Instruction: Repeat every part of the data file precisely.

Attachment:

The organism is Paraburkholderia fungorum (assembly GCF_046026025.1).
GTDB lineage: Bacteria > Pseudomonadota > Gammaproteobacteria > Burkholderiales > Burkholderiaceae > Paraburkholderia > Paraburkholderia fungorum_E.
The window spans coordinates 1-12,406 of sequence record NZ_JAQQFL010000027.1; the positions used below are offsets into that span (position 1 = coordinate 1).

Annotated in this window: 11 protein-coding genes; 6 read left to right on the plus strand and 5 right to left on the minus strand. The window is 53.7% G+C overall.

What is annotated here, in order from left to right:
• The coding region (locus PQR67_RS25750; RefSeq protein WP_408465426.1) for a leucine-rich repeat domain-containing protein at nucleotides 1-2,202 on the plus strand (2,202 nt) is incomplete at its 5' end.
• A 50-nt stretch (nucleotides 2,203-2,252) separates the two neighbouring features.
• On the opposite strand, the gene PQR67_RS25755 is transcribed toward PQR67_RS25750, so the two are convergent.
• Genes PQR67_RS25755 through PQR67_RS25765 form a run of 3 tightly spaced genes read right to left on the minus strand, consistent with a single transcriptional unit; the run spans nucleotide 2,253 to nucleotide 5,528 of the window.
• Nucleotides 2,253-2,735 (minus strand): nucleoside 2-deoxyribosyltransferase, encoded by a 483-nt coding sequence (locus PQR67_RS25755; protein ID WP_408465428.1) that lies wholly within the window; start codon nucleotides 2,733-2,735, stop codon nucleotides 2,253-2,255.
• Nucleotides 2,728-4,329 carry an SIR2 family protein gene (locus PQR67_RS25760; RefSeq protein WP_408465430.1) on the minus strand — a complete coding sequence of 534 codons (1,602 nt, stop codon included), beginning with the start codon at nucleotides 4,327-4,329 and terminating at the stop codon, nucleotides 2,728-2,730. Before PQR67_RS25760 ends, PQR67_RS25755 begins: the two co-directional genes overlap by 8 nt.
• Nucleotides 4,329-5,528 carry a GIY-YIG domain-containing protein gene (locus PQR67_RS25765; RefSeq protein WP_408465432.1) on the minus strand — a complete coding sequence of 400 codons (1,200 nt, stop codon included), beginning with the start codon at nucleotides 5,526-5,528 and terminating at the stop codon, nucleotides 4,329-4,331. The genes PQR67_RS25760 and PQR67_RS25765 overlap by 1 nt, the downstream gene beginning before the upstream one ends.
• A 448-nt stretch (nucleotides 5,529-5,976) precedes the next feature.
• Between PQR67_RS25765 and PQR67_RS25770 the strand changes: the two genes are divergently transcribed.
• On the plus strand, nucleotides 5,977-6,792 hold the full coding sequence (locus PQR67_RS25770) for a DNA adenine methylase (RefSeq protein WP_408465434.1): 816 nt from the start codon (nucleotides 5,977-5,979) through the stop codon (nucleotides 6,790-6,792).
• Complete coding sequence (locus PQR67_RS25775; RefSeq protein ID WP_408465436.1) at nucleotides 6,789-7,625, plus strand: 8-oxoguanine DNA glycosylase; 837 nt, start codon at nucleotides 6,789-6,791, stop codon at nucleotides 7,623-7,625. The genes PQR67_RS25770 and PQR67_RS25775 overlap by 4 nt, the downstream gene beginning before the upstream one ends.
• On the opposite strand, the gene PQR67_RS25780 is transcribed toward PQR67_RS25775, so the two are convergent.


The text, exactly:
The organism is Paraburkholderia fungorum (assembly GCF_046026025.1).
GTDB lineage: Bacteria > Pseudomonadota > Gammaproteobacteria > Burkholderiales > Burkholderiaceae > Paraburkholderia > Paraburkholderia fungorum_E.
The window spans coordinates 1-12,406 of sequence record NZ_JAQQFL010000027.1; the positions used below are offsets into that span (position 1 = coordinate 1).

Annotated in this window: 11 protein-coding genes; 6 read left to right on the plus strand and 5 right to left on the minus strand. The window is 53.7% G+C overall.

What is annotated here, in order from left to right:
• The coding region (locus PQR67_RS25750; RefSeq protein WP_408465426.1) for a leucine-rich repeat domain-containing protein at nucleotides 1-2,202 on the plus strand (2,202 nt) is incomplete at its 5' end.
• A 50-nt stretch (nucleotides 2,203-2,252) separates the two neighbouring features.
• On the opposite strand, the gene PQR67_RS25755 is transcribed toward PQR67_RS25750, so the two are convergent.
• Genes PQR67_RS25755 through PQR67_RS25765 form a run of 3 tightly spaced genes read right to left on the minus strand, consistent with a single transcriptional unit; the run spans nucleotide 2,253 to nucleotide 5,528 of the window.
• Nucleotides 2,253-2,735 (minus strand): nucleoside 2-deoxyribosyltransferase, encoded by a 483-nt coding sequence (locus PQR67_RS25755; protein ID WP_408465428.1) that lies wholly within the window; start codon nucleotides 2,733-2,735, stop codon nucleotides 2,253-2,255.
• Nucleotides 2,728-4,329 carry an SIR2 family protein gene (locus PQR67_RS25760; RefSeq protein WP_408465430.1) on the minus strand — a complete coding sequence of 534 codons (1,602 nt, stop codon included), beginning with the start codon at nucleotides 4,327-4,329 and terminating at the stop codon, nucleotides 2,728-2,730. Before PQR67_RS25760 ends, PQR67_RS25755 begins: the two co-directional genes overlap by 8 nt.
• Nucleotides 4,329-5,528 carry a GIY-YIG domain-containing protein gene (locus PQR67_RS25765; RefSeq protein WP_408465432.1) on the minus strand — a complete coding sequence of 400 codons (1,200 nt, stop codon included), beginning with the start codon at nucleotides 5,526-5,528 and terminating at the stop codon, nucleotides 4,329-4,331. The genes PQR67_RS25760 and PQR67_RS25765 overlap by 1 nt, the downstream gene beginning before the upstream one ends.
• A 448-nt stretch (nucleotides 5,529-5,976) precedes the next feature.
• Between PQR67_RS25765 and PQR67_RS25770 the strand changes: the two genes are divergently transcribed.
• On the plus strand, nucleotides 5,977-6,792 hold the full coding sequence (locus PQR67_RS25770) for a DNA adenine methylase (RefSeq protein WP_408465434.1): 816 nt from the start codon (nucleotides 5,977-5,979) through the stop codon (nucleotides 6,790-6,792).
• Complete coding sequence (locus PQR67_RS25775; RefSeq protein ID WP_408465436.1) at nucleotides 6,789-7,625, plus strand: 8-oxoguanine DNA glycosylase; 837 nt, start codon at nucleotides 6,789-6,791, stop codon at nucleotides 7,623-7,625. The genes PQR67_RS25770 and PQR67_RS25775 overlap by 4 nt, the downstream gene beginning before the upstream one ends.
• On the opposite strand, the gene PQR67_RS25780 is transcribed toward PQR67_RS25775, so the two are convergent.